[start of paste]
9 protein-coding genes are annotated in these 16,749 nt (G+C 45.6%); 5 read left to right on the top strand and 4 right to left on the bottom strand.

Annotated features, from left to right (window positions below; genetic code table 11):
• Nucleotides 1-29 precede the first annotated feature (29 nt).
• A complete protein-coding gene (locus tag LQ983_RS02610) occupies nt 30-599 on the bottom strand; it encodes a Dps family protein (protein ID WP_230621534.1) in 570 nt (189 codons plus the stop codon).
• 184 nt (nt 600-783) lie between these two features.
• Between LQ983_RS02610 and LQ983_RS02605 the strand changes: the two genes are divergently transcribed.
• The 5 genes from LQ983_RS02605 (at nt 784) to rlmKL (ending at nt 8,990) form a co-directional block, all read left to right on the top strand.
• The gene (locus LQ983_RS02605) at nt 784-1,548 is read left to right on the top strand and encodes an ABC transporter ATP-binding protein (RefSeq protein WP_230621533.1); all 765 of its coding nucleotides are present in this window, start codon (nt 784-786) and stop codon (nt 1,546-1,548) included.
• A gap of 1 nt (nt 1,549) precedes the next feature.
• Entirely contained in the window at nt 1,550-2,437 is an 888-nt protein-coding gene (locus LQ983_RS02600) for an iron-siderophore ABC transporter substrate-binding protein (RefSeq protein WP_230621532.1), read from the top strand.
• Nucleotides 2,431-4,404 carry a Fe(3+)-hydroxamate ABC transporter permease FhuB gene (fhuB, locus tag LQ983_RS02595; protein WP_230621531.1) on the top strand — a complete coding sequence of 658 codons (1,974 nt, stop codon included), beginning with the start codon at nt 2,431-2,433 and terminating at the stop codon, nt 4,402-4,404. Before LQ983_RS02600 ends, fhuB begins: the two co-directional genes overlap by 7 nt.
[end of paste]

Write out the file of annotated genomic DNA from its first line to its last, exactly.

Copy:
9 protein-coding genes are annotated in these 16,749 nt (G+C 45.6%); 5 read left to right on the top strand and 4 right to left on the bottom strand.

Annotated features, from left to right (window positions below; genetic code table 11):
• Nucleotides 1-29 precede the first annotated feature (29 nt).
• A complete protein-coding gene (locus tag LQ983_RS02610) occupies nt 30-599 on the bottom strand; it encodes a Dps family protein (protein ID WP_230621534.1) in 570 nt (189 codons plus the stop codon).
• 184 nt (nt 600-783) lie between these two features.
• Between LQ983_RS02610 and LQ983_RS02605 the strand changes: the two genes are divergently transcribed.
• The 5 genes from LQ983_RS02605 (at nt 784) to rlmKL (ending at nt 8,990) form a co-directional block, all read left to right on the top strand.
• The gene (locus LQ983_RS02605) at nt 784-1,548 is read left to right on the top strand and encodes an ABC transporter ATP-binding protein (RefSeq protein WP_230621533.1); all 765 of its coding nucleotides are present in this window, start codon (nt 784-786) and stop codon (nt 1,546-1,548) included.
• A gap of 1 nt (nt 1,549) precedes the next feature.
• Entirely contained in the window at nt 1,550-2,437 is an 888-nt protein-coding gene (locus LQ983_RS02600) for an iron-siderophore ABC transporter substrate-binding protein (RefSeq protein WP_230621532.1), read from the top strand.
• Nucleotides 2,431-4,404 carry a Fe(3+)-hydroxamate ABC transporter permease FhuB gene (fhuB, locus tag LQ983_RS02595; protein WP_230621531.1) on the top strand — a complete coding sequence of 658 codons (1,974 nt, stop codon included), beginning with the start codon at nt 2,431-2,433 and terminating at the stop codon, nt 4,402-4,404. Before LQ983_RS02600 ends, fhuB begins: the two co-directional genes overlap by 7 nt.